Meet the Subaru Impreza STI CS400. Feel free to forget that rather clunky name if you wish, because you wouldn't use it anyway, not when you can simply call thie car the Impreza Cosworth or Cosworth STI. The subject of rumour and gossip since its existence was confirmed by a brief announcement a couple of months ago in the UK, this car is now a reality.
The 2.5 litre engine has been tuned to 295kW and 540Nm, a significant 78kW jump over the regular STI, allowing the 0-100khp time to drop by 1.5 seconds to a claimed 3.7 seconds. That is seriously quick, with acceleration to match a Lamborghini Gallardo LP 560-4 and is way ahead of its traditional rivals, the Mitsubishi Evolution and Ford Focus RS, with an electronically limited top speed of 250km/h.
Subaru, anxious to restore some much needed sporting credibility to the Impreza, approached Cosworth about a possible collaboration 15 months ago. This may seem an unusual partnership given Subaru's historic ties with Prodrive in the UK, but Cosworth already had experience with the turbocharged flat-four through its US tuning division. Based in California, it has been modifiying boxer engines for the West Coast tuning scene for several years, often extracting between 450 and 600kW.
Five Imprezas were delivered to Cosworth's unassuming headquarters in Northampton for work to be carried out. Complete details on the work done to the engine are below, but power increase was mainly due to significant internal improvements and enhanced ECU mapping (we can't tell you the details of the ECU enhancement, but we at MRT know Cosworth used the best ECU software!) . Its also worth bearing in mind at this stage that although it reputation has been built on engine development, Cosworth's talents run deeper. The firm took on responsibility for the entire development process, the result of which is a car with new Eibach spring and Bilstein damper units, a 10mm front suspension drop, a 10mm wider rear track and AP Racing front brakes with six-pot calipers gripping 355mm discs with a unique groove pattern.
The aim isn't to creat a trackday special, but a fast road car, on that retains the driveability of the standard STI but, in the words of Kenyon Neads, Subaru UK's marketing director, "takes it to the next level. When you drive it, you'll find that the dynamics, the composure, stability and power delivery has created a very different and better car."
The understated appearance of the CS400 backs up his assertions. The rear wing is unaltered, the wheels are still "only" 18s, and the colour choices are limited to sliver, red and dark grey. Look close and you might spot the new mesh grille, badges (besides the Cosworth branding, each car will wear an engine signature and a numbered plaque on the door sill) and the darkened glass.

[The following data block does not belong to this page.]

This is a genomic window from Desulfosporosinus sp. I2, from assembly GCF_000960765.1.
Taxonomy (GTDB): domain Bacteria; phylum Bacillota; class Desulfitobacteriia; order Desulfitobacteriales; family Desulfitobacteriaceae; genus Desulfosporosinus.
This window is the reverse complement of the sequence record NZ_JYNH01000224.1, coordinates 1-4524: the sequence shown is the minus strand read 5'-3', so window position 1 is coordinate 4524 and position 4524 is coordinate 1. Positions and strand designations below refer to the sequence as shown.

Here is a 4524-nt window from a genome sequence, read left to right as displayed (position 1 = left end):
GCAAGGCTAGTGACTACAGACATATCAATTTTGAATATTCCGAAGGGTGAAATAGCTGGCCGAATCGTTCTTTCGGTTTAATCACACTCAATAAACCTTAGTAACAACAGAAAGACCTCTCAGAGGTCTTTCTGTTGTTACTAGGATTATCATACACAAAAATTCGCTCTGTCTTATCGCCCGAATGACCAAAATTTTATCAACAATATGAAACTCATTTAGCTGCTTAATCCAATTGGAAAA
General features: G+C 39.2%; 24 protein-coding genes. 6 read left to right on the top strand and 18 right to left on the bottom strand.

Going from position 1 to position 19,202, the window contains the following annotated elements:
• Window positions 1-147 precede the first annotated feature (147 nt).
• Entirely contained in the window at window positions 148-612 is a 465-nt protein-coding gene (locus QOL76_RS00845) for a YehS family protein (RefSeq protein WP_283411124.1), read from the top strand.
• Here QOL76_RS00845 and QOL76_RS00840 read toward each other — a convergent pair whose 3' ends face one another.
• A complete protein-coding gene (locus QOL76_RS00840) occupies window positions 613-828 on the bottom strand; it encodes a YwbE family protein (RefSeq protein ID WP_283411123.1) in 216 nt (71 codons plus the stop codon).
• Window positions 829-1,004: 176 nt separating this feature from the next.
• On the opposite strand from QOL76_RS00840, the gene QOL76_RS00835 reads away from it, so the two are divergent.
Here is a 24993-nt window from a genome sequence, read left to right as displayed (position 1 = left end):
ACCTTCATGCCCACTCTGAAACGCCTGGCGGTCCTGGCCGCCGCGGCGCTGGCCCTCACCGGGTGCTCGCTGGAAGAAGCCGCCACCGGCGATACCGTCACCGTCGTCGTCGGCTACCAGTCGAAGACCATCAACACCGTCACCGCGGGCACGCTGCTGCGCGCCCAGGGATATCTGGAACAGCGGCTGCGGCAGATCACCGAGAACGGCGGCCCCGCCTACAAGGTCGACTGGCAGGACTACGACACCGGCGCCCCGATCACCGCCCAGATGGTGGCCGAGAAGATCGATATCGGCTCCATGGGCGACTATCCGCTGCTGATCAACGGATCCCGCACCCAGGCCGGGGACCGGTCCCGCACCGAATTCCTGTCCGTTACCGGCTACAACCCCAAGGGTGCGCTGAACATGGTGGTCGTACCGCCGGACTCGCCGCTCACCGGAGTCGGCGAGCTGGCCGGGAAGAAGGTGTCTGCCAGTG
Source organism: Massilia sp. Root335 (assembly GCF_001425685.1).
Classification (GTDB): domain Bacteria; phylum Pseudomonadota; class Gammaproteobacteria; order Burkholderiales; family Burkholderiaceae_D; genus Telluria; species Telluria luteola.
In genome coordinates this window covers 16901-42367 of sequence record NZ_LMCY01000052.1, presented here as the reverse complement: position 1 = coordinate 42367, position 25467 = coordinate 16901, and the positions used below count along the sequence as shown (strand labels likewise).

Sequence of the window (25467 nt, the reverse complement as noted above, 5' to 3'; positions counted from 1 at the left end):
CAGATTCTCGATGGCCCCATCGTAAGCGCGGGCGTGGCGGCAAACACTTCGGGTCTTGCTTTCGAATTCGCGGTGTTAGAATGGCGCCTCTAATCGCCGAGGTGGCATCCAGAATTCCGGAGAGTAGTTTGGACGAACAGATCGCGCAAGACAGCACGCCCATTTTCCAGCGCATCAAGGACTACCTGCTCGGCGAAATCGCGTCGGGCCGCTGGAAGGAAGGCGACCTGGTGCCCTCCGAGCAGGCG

Inside, the seats have been re-trimmed and feature fatter bolstering, while liberal application of piano-black inserts has helped lift the ambience a fraction, although it doesn't look or feel like a $100K car. Which is what the CS400 is, priced at £49,995 is a near doubling of the £27,590 a standard STI costs in th UK, leaving a yawning price gap between the two.
But not necessarily for much longer. "This is the ultimate manifestation of where we think we can take the STI" Neads says, "but this partnership with Cosworth is ongoing." In other words, the two firms have invested heavily in this car, too heavily for them to call it quits after just 75 units. So expect to see another model, probably with around 260kW.
One final thought about the CS400. The reputations of both firms are on the line: for Subaru this is a chance to prove it hasn't lost its touch, that the hatchback Impreza platform can play host to a driver's car every bit as good as the old saloons. For Cosworth, this is the first time its name has appeared on a road car since the demise of the Escort Cosworth in 1996. Both are determined to get it right.
Personally, we'd love to see how it fares against Mitusbishi's FQ400 Evo X UK model. And for both of them to be available here in Australia from a Subaru or Mitsubishi dealer.
Interview with Bruce Wood, Technical Director of Cosworth, on the engine upgrades to the CS400
As Cosworth's technical director, Bruce Wood is a man who can answer a question that has haunted many Subaru enthusiasts. Is the 2.5 litre flat-four used in European, American and Australian Imprezas less robust than the Japanese market 2.0 litre?
"The basic architecture of the 2.5 is very strong" says Wood. "You can see a lot of evidence of where core work has gone into improving emissions and durability. Its by no means less tuneable, just harder work."
So how did Cosworth go about getting 295kW from the 2.5? "We started by running what we calll a Finite Element Analysis and saw immediately that the piston and rod would not provide the durability we wanted. So we designed our own, forged on site here" says Woods.
Its the bottom end where most work has been done, including re-grinding the bores, but the head gaskets and oil pump are also new, as are other engine internals, plus the exhaust and turbo. The ECU is also remapped.
Larger capacity manifolds and wider-bore downpipes reduce back pressure, while the turbo is a unique combination of parts built around a Garrett centre section. None of the modifications will be sold as aftermarket parts.
"What's crucial to us is that the CS400 drives, feels and behaves like an Original Subaru STI model" says Woods. "It's fine developing an 600kW car in the US because there's every expectation that it will expire at some point. Buy one from a Subaru UK dealer and there's every expectation that it won't. Durability is crucial."